By Alex Lennane
Amazon plans to retain its current mix of outsourced and in-house logistics operations – for now. But it will continue to invest in its own transport capabilities, to cater for growth.
In an earnings call in late April, as Amazon announced its first-quarter results, CFO Brian Olsavsky told analysts the company was growing its own teams. “We have a great group of carriers that we use globally … But we’re also growing our teams and capabilities to ensure that we can keep up with increased volume on our own, particularly around the holiday season.
“So that’s driven a lot of our expansion of Amazon Logistics; it’s driven the creation of sort centres; it’s driven the purchase of airplanes to move product between points within our delivery network.” He added: “We will continue to operate with this combination of external partners and internal capability. We like what we see so far with our Amazon Logistics capability. It’s well over 50 per cent in some countries, particularly the UK. “It helps with Prime Now and AmazonFresh and a lot of initiatives that we’ll see… So we think it’s a core competency that we have and we need to have, and we’ll continue to invest in that.”
Amazon is also investing in Brazil and is reportedly in talks with Azul Cargo Express, the freight arm of carrier Azul, which in December, signed a contract with postal operator Correios to launch an integrated logistics company with 50.01 per cent control, giving it a strong network around the country.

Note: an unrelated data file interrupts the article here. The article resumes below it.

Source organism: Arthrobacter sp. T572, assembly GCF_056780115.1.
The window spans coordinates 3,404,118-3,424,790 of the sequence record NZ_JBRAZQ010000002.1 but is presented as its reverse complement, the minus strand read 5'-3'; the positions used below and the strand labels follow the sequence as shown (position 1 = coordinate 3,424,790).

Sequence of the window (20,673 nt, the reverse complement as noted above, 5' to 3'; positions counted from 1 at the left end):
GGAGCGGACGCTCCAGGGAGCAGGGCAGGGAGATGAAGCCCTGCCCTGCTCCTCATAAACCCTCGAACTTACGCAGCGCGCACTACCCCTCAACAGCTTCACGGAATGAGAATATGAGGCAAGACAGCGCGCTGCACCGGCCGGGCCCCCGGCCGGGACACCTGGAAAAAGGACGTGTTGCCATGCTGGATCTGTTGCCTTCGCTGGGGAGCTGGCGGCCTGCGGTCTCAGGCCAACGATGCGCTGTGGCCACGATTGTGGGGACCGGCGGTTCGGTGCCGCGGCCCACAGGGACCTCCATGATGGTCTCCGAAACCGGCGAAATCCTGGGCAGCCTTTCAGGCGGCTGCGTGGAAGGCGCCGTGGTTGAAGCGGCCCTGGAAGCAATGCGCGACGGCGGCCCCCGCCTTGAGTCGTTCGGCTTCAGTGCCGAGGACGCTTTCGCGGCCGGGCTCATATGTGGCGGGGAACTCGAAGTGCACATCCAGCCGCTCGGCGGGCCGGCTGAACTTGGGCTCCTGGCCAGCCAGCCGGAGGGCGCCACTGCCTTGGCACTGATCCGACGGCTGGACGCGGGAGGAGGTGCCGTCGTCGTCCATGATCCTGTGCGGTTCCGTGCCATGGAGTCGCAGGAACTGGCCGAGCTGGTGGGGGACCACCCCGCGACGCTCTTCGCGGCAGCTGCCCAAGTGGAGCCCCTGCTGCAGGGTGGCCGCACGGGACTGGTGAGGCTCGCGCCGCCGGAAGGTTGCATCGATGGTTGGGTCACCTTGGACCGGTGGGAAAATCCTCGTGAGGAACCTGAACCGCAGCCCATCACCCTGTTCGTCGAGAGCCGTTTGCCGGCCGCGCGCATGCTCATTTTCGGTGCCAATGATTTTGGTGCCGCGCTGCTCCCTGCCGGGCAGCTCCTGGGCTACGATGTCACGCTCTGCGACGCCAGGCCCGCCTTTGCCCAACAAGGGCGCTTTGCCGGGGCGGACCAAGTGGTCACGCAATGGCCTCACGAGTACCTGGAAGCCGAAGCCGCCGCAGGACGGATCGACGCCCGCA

And, earlier this month, Azul announced it was leasing two 737 freighters, to be delivered in the second half. “We see the need to have some dedicated narrowbody aircraft to support the growth of our cargo business,” said Izabel Reis, Director of Azul Cargo Express. “With these planes, we’ll have greater versatility based on the needs of our clients, and we will also be able to offer new services, such as air charter. With no doubt, these cargo planes will support our fast expansion.”
Media reports say Amazon is now looking to Azul for its Brazilian logistics operations.
Meanwhile, Atlas Air will continue to see 767-300Fs delivered monthly through the year for Amazon, taking the total up to 20 by year-end. Mr. Olsavsky also revealed that Amazon had had very high inventory levels at year-end, and was continuing to invest in warehouses, albeit at a slower growth rate.
“We were concerned a bit about the relatively high inventory and we’re still very full in our fulfilment centres. But we were able to correct that due to the high sales, without having additional handling and transportation cost that you would normally see [if you] reconfigure inventory locations.”
Capex and capital lease spending grew 33 per cent, year on year, in the first quarter, but in 2017 it grew 82 per cent. “CapEx, which is predominantly tied to our fulfillment centre network, is up 47 per cent. That is above the Amazon fulfilled unit growth rate, but we combined the strength of the Fulfilment By Amazon programme and the space requirements as we get into bigger and bigger products. That’s a representative number for that period. “On the capital leases, which is a good proxy for the spend to support the AWS business, that’s up 49 per cent year over year on the trailing 12 months.”
Reprinted courtesy of The Loadstar (www.theloadstar.co.uk)